5 Ways to Instantly Live in the Present

Peaceful woman enjoying the sunset

Have you ever gotten into your car for your morning commute, only to find yourself in your parking spot and having no recollection of driving there? If you’re like me, it happens quite often. You’re so absorbed in your thoughts that you go through life on autopilot.

In your mind, you tend to live either in the past or future. You flip through the events of the past with regret, analysis, or with envy to relive what once was. Your mind can fast-forward to a potential future by scanning the to-do list or some future goal. Rare is the moment when you allow yourself to be fully immersed in the present.

Even as a yoga teacher, I have to constantly remind myself to stay rooted in the present moment. Follow these tips on how to to bring yourself back to the now.

1. People Watch

People watching simply means sitting down in a place and getting into observation mode (without checking your phone’s text messages or emails).

You can also extend this activity beyond people, to include nature watching or any other type of environment watching. It’s an incredible experience to schedule in observation time to simply notice everything around you fully. In complete observation mode, you learn so much.

Every time I travel to a foreign country, I love sitting in a local café and putting on my people-watching hat. I learn more about a culture, mannerisms, and customs through simple observation. But you don’t have to travel to do this. You can observe anywhere. Schedule in your “people watching” time—you can even do it with friends and share observations when you’re done.

2. Listen Fully

Have you ever noticed that when your lips are moving, you are usually either in the past or the future? Fully listening is a wonderful way to stay rooted in the present moment. When a person is talking to you, pretend you are hearing what they’re saying for the first time, even if you’ve heard it a million times before. Notice the tone of voice, inflection, and body language while they speak. Take note of your internal reactions to the words said. Observe your body language while listening. Catch yourself jumping into the future, in your mind, as you formulate an answer. Try to increase the amount of listening in your daily life, so you speak less and listen more.

3. Savor Magic Moments

Tony Robbins says that life with others is made up of magic moments. You may have a tendency to think of the big moments such as weddings, baby showers, birthday parties, and other big events as being the special times in life. However, most of life is made up of little moments. It’s your child rushing into the room just to give you a hug and say, “I love you.” It’s your husband buying toothpaste without you telling him. It’s your work colleague bringing you your favorite coffee in the morning. It’s catching a beautiful sunset on the way home from work.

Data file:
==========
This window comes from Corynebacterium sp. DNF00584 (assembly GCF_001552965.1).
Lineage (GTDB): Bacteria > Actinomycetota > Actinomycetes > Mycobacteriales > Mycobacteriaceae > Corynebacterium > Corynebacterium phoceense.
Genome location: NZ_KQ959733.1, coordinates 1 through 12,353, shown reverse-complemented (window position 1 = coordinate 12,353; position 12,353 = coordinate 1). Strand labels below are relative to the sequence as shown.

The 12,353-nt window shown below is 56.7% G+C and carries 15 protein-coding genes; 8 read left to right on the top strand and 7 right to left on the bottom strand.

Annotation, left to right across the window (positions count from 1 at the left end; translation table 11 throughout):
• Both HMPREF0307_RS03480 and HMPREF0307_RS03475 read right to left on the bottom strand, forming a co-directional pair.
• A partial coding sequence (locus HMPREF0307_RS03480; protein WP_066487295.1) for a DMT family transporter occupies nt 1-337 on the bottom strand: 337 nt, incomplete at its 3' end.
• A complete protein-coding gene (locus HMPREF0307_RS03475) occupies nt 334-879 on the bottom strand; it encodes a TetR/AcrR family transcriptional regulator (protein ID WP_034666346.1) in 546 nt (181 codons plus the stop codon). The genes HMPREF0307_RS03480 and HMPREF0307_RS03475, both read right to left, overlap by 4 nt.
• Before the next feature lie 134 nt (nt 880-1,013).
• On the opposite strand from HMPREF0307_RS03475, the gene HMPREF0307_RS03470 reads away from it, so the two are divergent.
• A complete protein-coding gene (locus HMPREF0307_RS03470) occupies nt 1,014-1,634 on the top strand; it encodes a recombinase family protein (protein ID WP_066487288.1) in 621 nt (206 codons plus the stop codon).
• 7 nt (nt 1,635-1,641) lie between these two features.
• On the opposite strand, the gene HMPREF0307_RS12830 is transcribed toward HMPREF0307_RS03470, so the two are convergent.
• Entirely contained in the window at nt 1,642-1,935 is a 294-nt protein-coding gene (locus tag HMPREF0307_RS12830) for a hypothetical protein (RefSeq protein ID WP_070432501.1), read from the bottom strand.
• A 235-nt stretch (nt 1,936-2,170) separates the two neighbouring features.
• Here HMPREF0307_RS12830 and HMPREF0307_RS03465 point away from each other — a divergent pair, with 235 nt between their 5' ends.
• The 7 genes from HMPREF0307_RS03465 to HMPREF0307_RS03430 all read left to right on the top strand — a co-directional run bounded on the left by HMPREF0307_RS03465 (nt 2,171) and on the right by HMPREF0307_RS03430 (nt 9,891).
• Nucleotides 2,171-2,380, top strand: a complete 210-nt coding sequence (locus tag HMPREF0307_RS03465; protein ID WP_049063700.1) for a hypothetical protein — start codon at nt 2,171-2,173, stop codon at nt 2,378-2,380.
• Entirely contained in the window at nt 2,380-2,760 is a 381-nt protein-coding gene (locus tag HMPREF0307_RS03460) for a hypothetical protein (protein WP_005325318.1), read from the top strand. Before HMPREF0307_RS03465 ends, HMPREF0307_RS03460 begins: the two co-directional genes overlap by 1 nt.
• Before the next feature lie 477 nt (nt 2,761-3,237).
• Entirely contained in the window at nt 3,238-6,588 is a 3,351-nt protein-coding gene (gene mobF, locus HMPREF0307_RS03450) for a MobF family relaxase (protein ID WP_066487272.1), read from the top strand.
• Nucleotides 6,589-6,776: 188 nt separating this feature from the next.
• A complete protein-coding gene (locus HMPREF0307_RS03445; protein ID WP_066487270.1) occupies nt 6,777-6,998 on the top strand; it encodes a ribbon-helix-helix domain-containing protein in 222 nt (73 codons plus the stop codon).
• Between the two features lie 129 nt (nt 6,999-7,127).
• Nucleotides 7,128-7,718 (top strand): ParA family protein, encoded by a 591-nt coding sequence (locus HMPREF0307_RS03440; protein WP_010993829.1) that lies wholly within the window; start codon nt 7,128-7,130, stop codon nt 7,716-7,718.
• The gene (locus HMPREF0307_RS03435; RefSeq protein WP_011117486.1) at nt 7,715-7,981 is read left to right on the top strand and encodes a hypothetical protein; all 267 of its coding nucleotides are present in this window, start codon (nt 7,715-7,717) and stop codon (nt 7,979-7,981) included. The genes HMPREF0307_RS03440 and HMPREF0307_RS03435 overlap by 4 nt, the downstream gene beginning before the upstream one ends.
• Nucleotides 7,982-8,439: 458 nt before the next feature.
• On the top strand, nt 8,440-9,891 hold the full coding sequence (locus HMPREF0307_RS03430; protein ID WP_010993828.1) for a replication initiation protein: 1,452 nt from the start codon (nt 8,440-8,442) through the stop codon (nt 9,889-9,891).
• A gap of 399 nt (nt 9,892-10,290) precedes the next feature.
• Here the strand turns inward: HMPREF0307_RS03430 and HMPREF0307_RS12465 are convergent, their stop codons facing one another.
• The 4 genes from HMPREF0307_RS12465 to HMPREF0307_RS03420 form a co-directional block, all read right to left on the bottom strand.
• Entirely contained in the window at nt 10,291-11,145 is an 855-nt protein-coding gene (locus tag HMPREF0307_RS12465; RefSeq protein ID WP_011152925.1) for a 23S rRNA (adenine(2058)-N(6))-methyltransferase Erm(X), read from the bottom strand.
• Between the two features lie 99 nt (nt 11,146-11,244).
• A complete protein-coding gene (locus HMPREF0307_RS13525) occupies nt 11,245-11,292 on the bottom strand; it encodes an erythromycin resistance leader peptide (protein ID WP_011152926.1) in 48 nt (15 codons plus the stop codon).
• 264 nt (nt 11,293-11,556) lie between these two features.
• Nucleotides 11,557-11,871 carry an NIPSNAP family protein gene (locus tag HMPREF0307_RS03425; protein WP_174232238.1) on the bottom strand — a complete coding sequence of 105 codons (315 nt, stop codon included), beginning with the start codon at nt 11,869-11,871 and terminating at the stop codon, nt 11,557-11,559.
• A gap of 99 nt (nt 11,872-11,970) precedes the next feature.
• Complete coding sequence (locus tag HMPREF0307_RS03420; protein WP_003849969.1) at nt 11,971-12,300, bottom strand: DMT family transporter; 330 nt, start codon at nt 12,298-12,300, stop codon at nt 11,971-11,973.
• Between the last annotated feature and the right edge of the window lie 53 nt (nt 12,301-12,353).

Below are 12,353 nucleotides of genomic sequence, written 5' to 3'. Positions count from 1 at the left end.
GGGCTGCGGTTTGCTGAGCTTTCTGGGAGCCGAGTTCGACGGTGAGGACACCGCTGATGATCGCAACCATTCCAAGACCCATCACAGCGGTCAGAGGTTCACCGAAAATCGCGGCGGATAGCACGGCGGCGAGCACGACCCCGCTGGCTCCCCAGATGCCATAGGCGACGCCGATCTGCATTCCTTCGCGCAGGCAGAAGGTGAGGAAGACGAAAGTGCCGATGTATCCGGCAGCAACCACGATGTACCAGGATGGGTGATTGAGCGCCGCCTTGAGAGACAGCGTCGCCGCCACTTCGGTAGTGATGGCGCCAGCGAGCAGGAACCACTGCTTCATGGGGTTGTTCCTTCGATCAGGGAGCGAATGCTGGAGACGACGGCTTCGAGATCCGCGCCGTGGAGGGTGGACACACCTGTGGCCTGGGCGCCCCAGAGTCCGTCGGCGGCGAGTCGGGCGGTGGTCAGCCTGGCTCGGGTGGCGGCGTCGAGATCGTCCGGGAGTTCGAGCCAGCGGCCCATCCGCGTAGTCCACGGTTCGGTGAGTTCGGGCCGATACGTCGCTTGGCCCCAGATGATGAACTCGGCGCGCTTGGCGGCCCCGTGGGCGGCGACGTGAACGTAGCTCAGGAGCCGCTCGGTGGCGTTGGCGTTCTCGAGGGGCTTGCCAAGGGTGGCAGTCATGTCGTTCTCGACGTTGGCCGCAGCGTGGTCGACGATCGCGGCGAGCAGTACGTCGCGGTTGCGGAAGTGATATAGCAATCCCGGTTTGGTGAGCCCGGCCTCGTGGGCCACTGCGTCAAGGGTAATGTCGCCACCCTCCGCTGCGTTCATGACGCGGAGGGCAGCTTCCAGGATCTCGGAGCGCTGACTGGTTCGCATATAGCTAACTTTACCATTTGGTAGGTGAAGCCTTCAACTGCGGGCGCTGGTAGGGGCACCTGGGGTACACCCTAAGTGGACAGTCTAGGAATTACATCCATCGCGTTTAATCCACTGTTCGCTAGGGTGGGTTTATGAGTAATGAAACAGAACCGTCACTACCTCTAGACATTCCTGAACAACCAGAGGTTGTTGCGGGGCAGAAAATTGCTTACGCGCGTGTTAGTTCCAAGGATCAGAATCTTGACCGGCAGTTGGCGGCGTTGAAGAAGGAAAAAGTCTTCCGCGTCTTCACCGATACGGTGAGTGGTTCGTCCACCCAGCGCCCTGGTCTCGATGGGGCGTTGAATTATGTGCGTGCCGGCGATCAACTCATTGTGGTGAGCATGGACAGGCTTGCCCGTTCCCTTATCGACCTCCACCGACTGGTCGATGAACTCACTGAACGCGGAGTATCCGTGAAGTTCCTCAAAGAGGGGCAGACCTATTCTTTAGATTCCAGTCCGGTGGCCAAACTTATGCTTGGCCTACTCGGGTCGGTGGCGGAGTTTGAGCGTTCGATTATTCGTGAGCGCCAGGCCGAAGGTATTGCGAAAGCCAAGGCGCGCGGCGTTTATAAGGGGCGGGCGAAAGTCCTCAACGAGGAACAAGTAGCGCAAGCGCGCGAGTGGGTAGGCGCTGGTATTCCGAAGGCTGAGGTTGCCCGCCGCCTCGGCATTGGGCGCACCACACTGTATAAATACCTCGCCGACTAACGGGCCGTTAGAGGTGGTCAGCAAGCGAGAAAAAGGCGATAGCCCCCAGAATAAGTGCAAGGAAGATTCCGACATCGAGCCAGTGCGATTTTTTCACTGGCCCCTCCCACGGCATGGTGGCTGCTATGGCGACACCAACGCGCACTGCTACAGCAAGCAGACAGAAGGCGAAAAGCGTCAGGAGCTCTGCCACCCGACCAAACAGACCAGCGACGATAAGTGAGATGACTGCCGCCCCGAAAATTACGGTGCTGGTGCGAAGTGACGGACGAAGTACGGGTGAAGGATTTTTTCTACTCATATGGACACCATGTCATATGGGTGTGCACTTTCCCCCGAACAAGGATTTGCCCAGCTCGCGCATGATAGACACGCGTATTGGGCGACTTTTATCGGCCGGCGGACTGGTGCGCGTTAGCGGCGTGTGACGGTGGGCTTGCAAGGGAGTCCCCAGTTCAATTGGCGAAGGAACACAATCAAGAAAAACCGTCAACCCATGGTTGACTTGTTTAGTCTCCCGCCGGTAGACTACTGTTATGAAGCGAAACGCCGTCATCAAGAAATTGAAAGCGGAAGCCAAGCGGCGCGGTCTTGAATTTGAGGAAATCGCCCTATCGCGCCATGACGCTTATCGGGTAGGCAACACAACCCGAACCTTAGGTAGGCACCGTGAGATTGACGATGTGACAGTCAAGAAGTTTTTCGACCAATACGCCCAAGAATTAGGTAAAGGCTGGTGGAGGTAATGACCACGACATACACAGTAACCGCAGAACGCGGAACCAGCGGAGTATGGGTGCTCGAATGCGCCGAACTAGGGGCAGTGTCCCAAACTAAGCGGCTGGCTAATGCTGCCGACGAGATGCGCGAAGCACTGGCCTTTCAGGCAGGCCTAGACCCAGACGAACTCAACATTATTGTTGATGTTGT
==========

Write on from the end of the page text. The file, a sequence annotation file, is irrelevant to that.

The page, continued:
When my son entered high school, I started this silly tradition of taking him to coffee one day after school, just he and I, without his brother. My intention was to get him alone with me, at least once weekly, because I knew as a teenager I might not get a lot of talk time with him. Four and a half years later, he still reminds me, that when he’s home from college, we need to get our coffee time together. It was nothing huge or eventful—just coffee, where we sat sometimes and said few words. But those magic moments made a huge impression on a growing boy, who without saying it, needed those quality moments with his mom.

4. Savor the Senses

Have you ever seen anyone have a genuine love affair with food? It’s an absolute joy to watch people fully immerse themselves in the flavors.

Take one sensory experience and allow it to halt time. Enjoy a meal, savor an essential oil, spend time with a painting or sunset, listen to enchanting music—this will not only bring you into the present moment, but it can even create a spiritual experience. When you do this, other senses will be drawn in, but try to keep your focus on the sense you chose. The practice of creating focus can pump your present moment awareness muscles.

5. Appreciate the Absolute Ordinary

Have you ever walked through your own house during a quiet time and just appreciate the seemingly menial things?

Try it:

  • Feel the carpet under your toes and feel so grateful for it.
  • Notice the heat of your electric heat pump, and remind yourself of how fortunate you are to have heat.
  • Open your refrigerator or cupboards and appreciate the food and items at your fingertips.
  • Open the door slowly, offering gratitude for the key, the shelter, your address, and location.

Have you ever felt that you don’t have enough at times? While lack, in some respect, may certainly be present in your life, take stock of what you do have. You might have clean air to breath, water that flows out of a faucet, food in the fridge, and a place to sleep at night. If nothing else, appreciate the sun rising and setting each day, bringing the planet light and life. Something as simple as your fingers moving to grasp your coffee cup is a thing to celebrate. There are so many ordinary things to appreciate each day.

The more you practice living in the present moment, the more aware you will become. Practice one of these five things daily and watch your life transform into a more peaceful and joyful existence.


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